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    LETTER 8.



    The numerous deaths, which have occurred this year among my pious friends, I hope will instruct me in the emptiness of this present life; and impress me, in the midst of my sorrow, with holy meditations concerning my own morality. Poralis, the first syndic of this city, has departed to be with the Lord. His death, as was to be expected, is severely felt, and deeply lamented by us. His dying testimony was a source of consolation, while the very circumstance of his piety increased our grief; as we felt his loss to be, on that account, a more extensive deprivation. The day after he fell sick, Viret and myself were with him, and he informed us that he was in danger of losing his life; for the disease with which he was afflicted was fatal to his family. We conversed on a variety of subjects, in which he interested himself with as much familiarity as if in usual health. The two following days, his complaint increased, but in no period of his life, had he discovered more strength of mind, or greater powers of eloquence, than at this time, while he addressed those who visited him with some excellent exhortations, adapted to the character and circumstances of each individual, he now appeared to be much better, and we entertained hopes of his recovery. But after three days, the disease renewed its severity, and he was evidently in great danger; but as his body was oppressed, his mind grew more enlarged and animated. I pass the intermediate time, to the day on which he died. Viret and myself visited him about nine o’clock in the morning, I said a few things concerning the cross, the grace of Christ, and the hope of eternal life, for we would not fatigue him with a long discourse. He answered, that he knew how to accept the messenger of God in a proper manner, and of what importance the ministry of Christ was in confirming the consciences of believers. He then discoursed upon the ministry and its use so powerfully, that we were both struck with astonishment, and as often as I reflect upon it, I am still confounded; for he appeared to be delivering some of our discourses improved by his own deep and long meditations, he concluded by saying, that he believed the remission of sins, of which we assured him from the promise of Christ, with as much confidence as though an angel should appear to him from heaven. He then enlarged upon the harmony of the members of the church, which he commended with the highest eulogy; testifying that his best consolations, in the warfare of death, were drawn from his being established so fully in that unity. He had, a little time before, called for some of our colleagues, with whom he became reconciled, lest by persisting in this disagreement, others might make a bad use of his example. He observed to us, “As the welfare of the church obliges you to bear with them as brethren, why should I not, for the same reason, acknowledge them as pastors?’ He admonished them with seriousness, and called up to their remembrance the sins of which they had been guilty. But I come to his last words. Turning to those who were present, he exhorted them, that they should hold in high estimation the communion of the church, and advised those who were still addicted to superstitious ceremonies and festivals, to lay aside their obstinacy, and unite with us in the worship of God; for we saw better, and judged more perfectly than they could in these matters. He confessed, that he himself had been obstinate in these things, but at last his eyes were opened to see the baneful effects of contention. After this, he summed up his faith in a short, solemn, and clear confession. He than exhorted Viret and myself to constancy in all the parts of our official duty, and, as in a prophetic vision, he spoke of our future difficulties. Concerning the interests of the republic, his counsel was judiciously directed to whatever related to its prosperity.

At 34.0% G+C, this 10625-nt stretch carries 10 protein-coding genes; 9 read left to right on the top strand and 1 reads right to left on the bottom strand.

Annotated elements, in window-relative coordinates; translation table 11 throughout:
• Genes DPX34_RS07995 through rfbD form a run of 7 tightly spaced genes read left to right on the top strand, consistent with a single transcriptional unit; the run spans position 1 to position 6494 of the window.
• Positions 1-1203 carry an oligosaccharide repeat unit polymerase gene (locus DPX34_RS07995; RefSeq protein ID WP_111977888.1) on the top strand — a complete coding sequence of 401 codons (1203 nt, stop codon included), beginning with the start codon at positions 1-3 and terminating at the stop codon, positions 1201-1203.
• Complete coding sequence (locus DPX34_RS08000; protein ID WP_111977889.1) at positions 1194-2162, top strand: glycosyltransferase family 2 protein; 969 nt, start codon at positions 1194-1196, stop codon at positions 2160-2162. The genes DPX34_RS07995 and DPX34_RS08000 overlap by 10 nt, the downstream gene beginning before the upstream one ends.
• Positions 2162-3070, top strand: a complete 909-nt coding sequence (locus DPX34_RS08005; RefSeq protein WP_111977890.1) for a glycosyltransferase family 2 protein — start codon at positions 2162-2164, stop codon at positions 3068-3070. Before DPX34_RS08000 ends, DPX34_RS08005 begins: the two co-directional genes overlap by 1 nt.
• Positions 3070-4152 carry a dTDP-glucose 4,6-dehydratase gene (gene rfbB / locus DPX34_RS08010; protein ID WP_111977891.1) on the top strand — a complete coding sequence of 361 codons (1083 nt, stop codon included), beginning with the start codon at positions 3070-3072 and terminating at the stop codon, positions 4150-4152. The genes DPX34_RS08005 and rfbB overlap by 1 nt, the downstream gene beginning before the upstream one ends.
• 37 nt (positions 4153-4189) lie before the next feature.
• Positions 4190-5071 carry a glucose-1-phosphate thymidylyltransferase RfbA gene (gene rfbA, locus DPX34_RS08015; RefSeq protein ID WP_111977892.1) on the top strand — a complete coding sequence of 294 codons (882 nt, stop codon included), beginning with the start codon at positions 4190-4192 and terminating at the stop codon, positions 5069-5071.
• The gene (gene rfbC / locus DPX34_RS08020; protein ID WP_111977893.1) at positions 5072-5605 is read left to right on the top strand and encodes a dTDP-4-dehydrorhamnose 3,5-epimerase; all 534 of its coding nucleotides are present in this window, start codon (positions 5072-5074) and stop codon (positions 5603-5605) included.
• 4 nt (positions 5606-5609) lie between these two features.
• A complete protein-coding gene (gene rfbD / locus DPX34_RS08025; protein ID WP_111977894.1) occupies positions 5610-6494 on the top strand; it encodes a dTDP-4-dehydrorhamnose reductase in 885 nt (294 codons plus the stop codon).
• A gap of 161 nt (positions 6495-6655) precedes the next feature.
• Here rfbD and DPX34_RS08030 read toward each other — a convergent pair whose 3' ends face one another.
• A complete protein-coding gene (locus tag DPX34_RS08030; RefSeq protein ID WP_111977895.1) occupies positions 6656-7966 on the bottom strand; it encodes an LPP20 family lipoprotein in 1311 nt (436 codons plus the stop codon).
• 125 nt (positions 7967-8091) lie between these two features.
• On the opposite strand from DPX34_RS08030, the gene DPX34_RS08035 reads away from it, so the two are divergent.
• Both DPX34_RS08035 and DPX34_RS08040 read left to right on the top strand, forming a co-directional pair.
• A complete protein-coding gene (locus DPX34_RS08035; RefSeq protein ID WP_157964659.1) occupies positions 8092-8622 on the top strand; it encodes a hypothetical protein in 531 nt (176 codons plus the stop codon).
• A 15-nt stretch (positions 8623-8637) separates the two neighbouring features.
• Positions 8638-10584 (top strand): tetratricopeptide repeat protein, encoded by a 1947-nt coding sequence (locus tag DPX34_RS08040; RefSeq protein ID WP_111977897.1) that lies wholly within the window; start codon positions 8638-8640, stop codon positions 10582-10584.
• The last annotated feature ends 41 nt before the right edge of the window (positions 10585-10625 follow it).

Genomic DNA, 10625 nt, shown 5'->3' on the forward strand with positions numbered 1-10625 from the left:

He urged the most diligent attention to be given, to effect a reconciliation with the allied cities; and that the clamors of some turbulent people should not discourage us in our efforts. After addressing a few words to him, we prayed with him and retired. About two in the afternoon, my wife visited him, when he exhorted her to be of good courage, whatever might happen, and to consider that she was led to this city not rashly, but by the wonderful wisdom of God, to assist in spreading the gospel. He soon after said, that his voice began to fail him; that however that might fail him, he should retain in his mind, and die in the confession of faith that he had made. He recited the song of Simeon, and applied it to himself, saying, “I have seen and embraced thy salvation;” and then composed himself to rest.

    From this time he was deprived of his voice, but continued to indicate by signs, that he had lost nothing of the rigor of his mind. About four in the afternoon, I went with the syndics to visit him. As he sometimes attempted to speak, and was unable, I requested him not to fatigue himself, adding that we were abundantly satisfied with his confession. I then began to speak as well as I could. He heard with a composed and tranquil mind. We had scarcely left him, when he rendered up his pious soul to the Lord Jesus Christ. This narration will be scarcely credible to you, when you consider the nature of the man; but remember that he was endowed entirely with a new spirit.

    We are now deeply occupied in choosing new colleagues; and our trouble is increased, as those whom we suppose fit for the place, upon trial, disappoint our expectations. We will inform you of our progress, as your advice may be useful to us. Farewell.

    June 16, 1542.


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